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5 Not-So-Obvious Ways Bipolar Affects Me

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There are things you have no clue about until it happens to you. You go through life and can’t understand what others are dealing with until you walk their same path. I remember the days before bipolar struck, and remember how hard it was to adjust my life to this disorder. These are some not-so-obvious ways living with bipolar disorder has affected my life.

• What is Bipolar disorder?

1. I have to have a routine.

Before bipolar, I didn’t have to stick to a schedule. Now, it’s so important for me to have a routine. I have to go to bed at a certain time every night and wake up at the same time every morning. If I stray from this, I have a tough day filled with depression and irritability. Sometimes if I don’t stick to this routine, I end up so depressed that I get nothing done all day. I can’t go to work, and I stare at my phone wishing for the motivation to do something, anything, but I just can’t. This is why it’s imperative I stick to my schedule.

2. I depend on medication.

Before bipolar, I didn’t have to take medication in order to function. Now, I can’t survive without medication. The times when I went without medication, or my medication didn’t work, were some of the most disastrous times in my life. During these times, my mind didn’t shut down; the thoughts constantly raced with no reprieve. My moods fluctuated like a roller coaster with no end in sight. The pain of this relentless torture often led to repeated thoughts of suicide. This is why I take my medication every night and never miss a dose.

3. I have to watch what I eat.

Before bipolar, I could eat junk food and drink as much caffeine as I wanted to. Now, I have to watch what I put into my body. Too much caffeine can affect my moods and ruin my whole day. It’s not fun to have to try and reign in the irritability caused from the caffeine. Too much junk food can make me spiral into a depression. I also engage in moderate exercise a couple of times a week to keep my moods in check. This is why I drink very little caffeine, eat a balanced diet without too many processed foods and exercise regularly.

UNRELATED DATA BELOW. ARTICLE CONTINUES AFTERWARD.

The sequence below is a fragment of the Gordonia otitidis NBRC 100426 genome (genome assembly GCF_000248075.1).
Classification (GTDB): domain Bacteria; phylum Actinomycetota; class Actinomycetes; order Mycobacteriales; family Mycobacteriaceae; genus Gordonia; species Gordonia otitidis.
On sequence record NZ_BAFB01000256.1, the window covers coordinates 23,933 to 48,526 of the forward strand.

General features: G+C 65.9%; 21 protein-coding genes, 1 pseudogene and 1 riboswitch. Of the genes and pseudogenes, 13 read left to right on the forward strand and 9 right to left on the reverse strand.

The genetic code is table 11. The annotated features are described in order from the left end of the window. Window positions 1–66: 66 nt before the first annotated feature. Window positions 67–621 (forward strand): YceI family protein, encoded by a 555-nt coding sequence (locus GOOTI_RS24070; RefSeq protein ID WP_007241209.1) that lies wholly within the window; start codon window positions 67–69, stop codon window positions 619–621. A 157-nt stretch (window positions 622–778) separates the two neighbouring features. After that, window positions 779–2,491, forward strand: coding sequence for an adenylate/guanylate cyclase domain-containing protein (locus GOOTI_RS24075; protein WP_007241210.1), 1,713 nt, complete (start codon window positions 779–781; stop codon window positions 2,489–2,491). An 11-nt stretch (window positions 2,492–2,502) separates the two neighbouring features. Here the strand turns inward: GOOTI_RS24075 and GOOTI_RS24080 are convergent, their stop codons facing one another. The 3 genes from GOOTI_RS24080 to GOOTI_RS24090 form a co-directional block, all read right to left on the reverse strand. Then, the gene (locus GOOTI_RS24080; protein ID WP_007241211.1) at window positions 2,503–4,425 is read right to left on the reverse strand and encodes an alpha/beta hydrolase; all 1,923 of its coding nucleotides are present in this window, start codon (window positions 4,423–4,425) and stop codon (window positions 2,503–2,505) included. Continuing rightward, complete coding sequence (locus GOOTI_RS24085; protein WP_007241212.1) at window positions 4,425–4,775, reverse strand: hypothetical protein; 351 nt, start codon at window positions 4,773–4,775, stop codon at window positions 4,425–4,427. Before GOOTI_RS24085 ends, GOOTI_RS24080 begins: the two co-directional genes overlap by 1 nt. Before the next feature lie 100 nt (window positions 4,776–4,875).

4. It makes me feel guilty.

Before bipolar, I didn’t have to see a counselor regularly. Now, I have to see a counselor. I deal with the heavy weight of guilt following me around everywhere. I feel guilty for getting sick. I feel guilty for the things I did while I was sick. I feel guilty for not getting more done. I feel guilty for not being normal like everyone else. This is why I talk it out with someone more knowledgeable than me.

5. I struggle with negative thoughts. 

Before bipolar, I didn’t have many negative thoughts. Now, I frequently have to deal with negative thoughts. These negative thoughts are mostly self-deprecation and anxiety. I have learned how to redirect these thoughts. I have to endlessly talk myself out of my vivid, imaginative fears about something bad happening to me or a loved one. I have to battle self-deprecating thoughts with positive thoughts about myself. This is why I have become good at redirecting my thoughts.

What would you add? Let us know in the comments below.

Photo by Ansley Ventura on Unsplash

Originally published: May 23, 2019
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